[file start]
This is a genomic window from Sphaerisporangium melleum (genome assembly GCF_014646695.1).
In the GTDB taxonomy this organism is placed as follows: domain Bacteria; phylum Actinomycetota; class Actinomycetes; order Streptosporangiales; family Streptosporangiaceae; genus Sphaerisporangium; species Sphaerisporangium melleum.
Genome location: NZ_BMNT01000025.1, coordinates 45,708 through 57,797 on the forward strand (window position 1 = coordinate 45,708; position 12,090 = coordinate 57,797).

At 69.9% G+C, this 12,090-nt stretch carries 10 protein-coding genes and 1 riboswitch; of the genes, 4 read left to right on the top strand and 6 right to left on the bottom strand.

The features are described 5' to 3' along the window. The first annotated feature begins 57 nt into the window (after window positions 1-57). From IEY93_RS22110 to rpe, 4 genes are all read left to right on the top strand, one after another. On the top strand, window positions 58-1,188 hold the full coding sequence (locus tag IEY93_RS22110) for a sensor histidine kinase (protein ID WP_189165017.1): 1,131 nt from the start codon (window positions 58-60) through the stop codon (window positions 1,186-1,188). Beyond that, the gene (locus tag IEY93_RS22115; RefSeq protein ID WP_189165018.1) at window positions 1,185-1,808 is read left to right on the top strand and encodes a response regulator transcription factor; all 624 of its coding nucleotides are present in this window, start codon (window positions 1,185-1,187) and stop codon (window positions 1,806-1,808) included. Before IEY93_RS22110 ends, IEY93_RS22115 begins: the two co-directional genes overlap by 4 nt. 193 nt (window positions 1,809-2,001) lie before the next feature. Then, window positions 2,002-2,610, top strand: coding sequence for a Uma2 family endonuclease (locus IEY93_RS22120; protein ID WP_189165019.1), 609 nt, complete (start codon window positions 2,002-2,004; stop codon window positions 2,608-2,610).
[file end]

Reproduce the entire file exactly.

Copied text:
This is a genomic window from Sphaerisporangium melleum (genome assembly GCF_014646695.1).
In the GTDB taxonomy this organism is placed as follows: domain Bacteria; phylum Actinomycetota; class Actinomycetes; order Streptosporangiales; family Streptosporangiaceae; genus Sphaerisporangium; species Sphaerisporangium melleum.
Genome location: NZ_BMNT01000025.1, coordinates 45,708 through 57,797 on the forward strand (window position 1 = coordinate 45,708; position 12,090 = coordinate 57,797).

At 69.9% G+C, this 12,090-nt stretch carries 10 protein-coding genes and 1 riboswitch; of the genes, 4 read left to right on the top strand and 6 right to left on the bottom strand.

The features are described 5' to 3' along the window. The first annotated feature begins 57 nt into the window (after window positions 1-57). From IEY93_RS22110 to rpe, 4 genes are all read left to right on the top strand, one after another. On the top strand, window positions 58-1,188 hold the full coding sequence (locus tag IEY93_RS22110) for a sensor histidine kinase (protein ID WP_189165017.1): 1,131 nt from the start codon (window positions 58-60) through the stop codon (window positions 1,186-1,188). Beyond that, the gene (locus tag IEY93_RS22115; RefSeq protein ID WP_189165018.1) at window positions 1,185-1,808 is read left to right on the top strand and encodes a response regulator transcription factor; all 624 of its coding nucleotides are present in this window, start codon (window positions 1,185-1,187) and stop codon (window positions 1,806-1,808) included. Before IEY93_RS22110 ends, IEY93_RS22115 begins: the two co-directional genes overlap by 4 nt. 193 nt (window positions 1,809-2,001) lie before the next feature. Then, window positions 2,002-2,610, top strand: coding sequence for a Uma2 family endonuclease (locus IEY93_RS22120; protein ID WP_189165019.1), 609 nt, complete (start codon window positions 2,002-2,004; stop codon window positions 2,608-2,610).